About the April 21 Outage

Bookmark and Share Monday, April 25, 2011

If you weren't trying to use your EditMe site on April 21, consider yourself lucky. For those of you that were, this post attempts to explain what happened in layman's terms.

The Outage

On April 21 at 4AM, all EditMe sites went down. We quickly identified a problem with the service built into our hosting provider that provides disk storage to our servers. To put it simply, the ability to read and write data from the disks storing all data and programs needed to run the EditMe service slowed to a halt. Since disk storage is a fundamental requirement for a computer system to run, this locked up everything.

For some background, EditMe is hosted "in the cloud" using a service owned by Amazon (yes, the online retailer) called Amazon Web Services (AWS). I get into why we use AWS in some detail below.

We checked the AWS service status page to see if they were aware of the problem. Since there was no indication there that they were, we notified AWS. A few Twitter searches told us right away that lots of AWS customers were experiencing the same problem.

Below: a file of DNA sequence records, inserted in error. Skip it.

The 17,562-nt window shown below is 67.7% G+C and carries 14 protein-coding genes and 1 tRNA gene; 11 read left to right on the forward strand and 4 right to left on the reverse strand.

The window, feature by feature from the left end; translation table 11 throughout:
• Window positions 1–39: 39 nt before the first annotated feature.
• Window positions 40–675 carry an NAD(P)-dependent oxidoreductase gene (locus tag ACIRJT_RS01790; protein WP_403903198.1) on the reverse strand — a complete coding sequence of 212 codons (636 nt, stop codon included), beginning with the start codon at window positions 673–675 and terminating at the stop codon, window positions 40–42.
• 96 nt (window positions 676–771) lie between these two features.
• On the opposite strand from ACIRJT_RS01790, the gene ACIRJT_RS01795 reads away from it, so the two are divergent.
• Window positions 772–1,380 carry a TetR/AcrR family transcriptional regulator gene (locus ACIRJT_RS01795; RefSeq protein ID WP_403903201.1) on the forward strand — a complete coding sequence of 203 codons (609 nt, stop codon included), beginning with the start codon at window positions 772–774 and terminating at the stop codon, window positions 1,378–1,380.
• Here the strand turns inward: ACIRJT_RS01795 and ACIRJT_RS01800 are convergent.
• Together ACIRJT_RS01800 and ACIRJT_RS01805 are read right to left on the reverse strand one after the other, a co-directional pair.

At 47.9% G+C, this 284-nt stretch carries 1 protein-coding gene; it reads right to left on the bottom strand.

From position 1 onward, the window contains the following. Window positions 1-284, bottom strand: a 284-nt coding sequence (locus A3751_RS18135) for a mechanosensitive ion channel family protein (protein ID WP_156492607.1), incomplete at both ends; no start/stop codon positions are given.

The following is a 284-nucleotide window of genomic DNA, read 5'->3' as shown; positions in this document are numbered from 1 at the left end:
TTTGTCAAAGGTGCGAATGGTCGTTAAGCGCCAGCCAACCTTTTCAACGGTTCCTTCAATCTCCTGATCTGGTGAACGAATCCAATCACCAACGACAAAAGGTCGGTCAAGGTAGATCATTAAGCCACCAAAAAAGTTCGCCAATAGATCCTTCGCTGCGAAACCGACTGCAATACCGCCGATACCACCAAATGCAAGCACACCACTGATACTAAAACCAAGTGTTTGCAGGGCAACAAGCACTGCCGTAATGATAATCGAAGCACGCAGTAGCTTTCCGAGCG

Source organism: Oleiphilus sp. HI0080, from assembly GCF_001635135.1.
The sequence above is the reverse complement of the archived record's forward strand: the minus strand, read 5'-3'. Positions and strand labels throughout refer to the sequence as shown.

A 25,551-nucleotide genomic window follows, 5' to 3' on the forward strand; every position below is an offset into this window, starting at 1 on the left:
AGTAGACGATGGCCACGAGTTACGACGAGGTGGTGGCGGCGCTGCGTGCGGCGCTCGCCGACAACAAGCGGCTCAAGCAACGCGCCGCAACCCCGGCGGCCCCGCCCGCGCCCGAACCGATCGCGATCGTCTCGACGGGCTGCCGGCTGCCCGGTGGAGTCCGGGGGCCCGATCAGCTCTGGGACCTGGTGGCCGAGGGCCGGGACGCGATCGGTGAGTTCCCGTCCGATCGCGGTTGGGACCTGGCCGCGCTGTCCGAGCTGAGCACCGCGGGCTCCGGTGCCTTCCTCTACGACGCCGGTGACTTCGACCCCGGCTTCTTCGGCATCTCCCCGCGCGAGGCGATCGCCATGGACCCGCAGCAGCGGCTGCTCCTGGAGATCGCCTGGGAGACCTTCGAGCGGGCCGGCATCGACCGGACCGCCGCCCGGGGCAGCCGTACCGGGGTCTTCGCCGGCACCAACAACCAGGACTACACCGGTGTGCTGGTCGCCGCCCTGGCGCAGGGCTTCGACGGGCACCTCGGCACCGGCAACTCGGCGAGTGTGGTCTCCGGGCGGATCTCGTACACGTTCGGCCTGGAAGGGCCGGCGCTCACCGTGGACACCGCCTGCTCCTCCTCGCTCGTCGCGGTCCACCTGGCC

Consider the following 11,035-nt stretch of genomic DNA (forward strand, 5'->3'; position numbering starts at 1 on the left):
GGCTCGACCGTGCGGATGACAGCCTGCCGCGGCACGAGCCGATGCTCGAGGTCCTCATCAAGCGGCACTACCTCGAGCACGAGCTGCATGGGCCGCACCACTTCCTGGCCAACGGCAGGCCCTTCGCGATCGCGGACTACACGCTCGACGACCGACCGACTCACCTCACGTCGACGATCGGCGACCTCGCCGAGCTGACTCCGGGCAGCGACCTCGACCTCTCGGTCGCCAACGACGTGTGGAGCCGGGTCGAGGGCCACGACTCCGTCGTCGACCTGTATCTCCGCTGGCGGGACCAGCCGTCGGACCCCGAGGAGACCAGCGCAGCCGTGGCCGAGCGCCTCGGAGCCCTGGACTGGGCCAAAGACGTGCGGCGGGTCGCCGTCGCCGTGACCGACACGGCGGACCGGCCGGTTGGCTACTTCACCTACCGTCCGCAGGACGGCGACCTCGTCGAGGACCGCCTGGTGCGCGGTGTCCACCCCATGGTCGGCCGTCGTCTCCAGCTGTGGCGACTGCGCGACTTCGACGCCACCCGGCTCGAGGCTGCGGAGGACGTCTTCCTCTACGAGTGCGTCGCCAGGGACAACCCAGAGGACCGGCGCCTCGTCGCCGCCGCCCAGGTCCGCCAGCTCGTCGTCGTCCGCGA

What We Tried

The huge benefit of using a service like Amazon Web Services (AWS) is that, when there is a problem, service can be easily recovered. When there is a problem with a particular server, it can be moved to another working set of hardware within minutes without requiring any intervention from AWS support staff or data center personnel. In traditional non-cloud data centers, a server failure requires manual intervention and usually spells several hours of downtime for that server. In this case, the problem was affecting all of our servers, so we realized it was not a problem at the server level.